PoohsDen

Ruled by the Nose

I have an itchy nose. It itches – frequently and regularly (thank you allergies). It is also a very fastidious one. It is very particular about what it likes and what it does not. Dust – Bring the sneeze on. Garbage – Eww. Pollen – itch right between the nostrils. Smoke – Add watery eyes. And the list goes on.The positive side of all this is I am very sensitive to smells. It makes me more aware of my surroundings. I can smell an unclean urinal from across the road and can smell my way to the whole-in-the-wall shop frying amazing vadais. I relate to smells and associate places and subsequently memories with them.

There is a distinctive smell I love. It is almost homecoming. It is a travel experience. It is a once-in-a-lifetime opportunity. It is beauty. It is amazement. It is life forward and I could keep adding words to it. It is the “Great Indian Wedding”. It is an experience like no other. It is filled with colour, bling, sound, food, happiness and dreams. But the one thing that stays with me long after a wedding (and no I am not talking about the weight I gain) is the scents of an Indian wedding. Unlike many other travel experiences, one cannot isolate the scents that waft and tease your nostrils at a wedding. It clings to the air, coyly toys with your senses and fills you with a sense of happiness.

Floral Welcome

Floral Welcome

The freshly plucked flowers used as decorations and garlands, tucked inside braids and hair buns, on the buttonhole and bunched together as gifts. The petals thrown as blessings. Some bruised and trampled release a scent as unique as the couple. Jasmines and roses, orchids and tuberose. Join together in an unlikely heady combination. Add in the fresh rose water sprinkled to welcome the guests who air kiss and dole out gossips. You get a scent that is so wonderfully different. The warm and smooth sandalwood undertones combined with the cocktail of perfumes and deodorants. – everything from N5 to the locally made musk ones. The ghee laden, milk thickened cooking aromas floating around reminding the guests of fresh fruit being cut and spices ground fine to tantalize your taste buds add a distinctive punch to the air.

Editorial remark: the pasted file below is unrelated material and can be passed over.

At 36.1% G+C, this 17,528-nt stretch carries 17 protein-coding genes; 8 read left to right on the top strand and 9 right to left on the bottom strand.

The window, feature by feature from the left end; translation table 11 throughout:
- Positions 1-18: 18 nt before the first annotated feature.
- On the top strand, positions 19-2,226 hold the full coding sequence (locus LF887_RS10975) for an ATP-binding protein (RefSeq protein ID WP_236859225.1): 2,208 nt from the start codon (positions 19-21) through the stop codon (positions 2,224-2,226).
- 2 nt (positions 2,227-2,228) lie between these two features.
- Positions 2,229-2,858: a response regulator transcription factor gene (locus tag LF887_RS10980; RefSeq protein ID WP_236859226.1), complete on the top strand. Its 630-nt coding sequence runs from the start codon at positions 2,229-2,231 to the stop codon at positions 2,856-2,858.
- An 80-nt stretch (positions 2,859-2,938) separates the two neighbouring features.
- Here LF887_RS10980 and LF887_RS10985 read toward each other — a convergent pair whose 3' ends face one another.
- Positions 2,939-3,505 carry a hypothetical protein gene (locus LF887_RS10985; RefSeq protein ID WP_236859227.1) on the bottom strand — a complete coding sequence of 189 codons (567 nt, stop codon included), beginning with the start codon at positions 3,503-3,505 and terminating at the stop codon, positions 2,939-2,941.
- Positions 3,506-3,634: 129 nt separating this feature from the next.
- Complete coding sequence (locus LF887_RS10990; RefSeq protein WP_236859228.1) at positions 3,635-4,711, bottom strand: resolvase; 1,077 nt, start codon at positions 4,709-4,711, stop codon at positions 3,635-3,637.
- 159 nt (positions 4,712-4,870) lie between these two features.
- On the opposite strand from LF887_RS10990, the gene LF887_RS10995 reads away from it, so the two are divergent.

Gulub jamuns being fried

Gulub jamuns being fried

In theory none of these scents are supposed to mix. They are distinct and poles apart. They don’t belong to each other. But at that one moment when a couple begin their journey together, they mingle. They interweave into a wonderful experience. Long after the wedding, after I get back to routine I dip into this scent. I pull out strands of memories tucked away  – strands smelling of the Indian wedding. 

This post goes to #InspireAFragrance in association with Indiblogger and Godrej Aer

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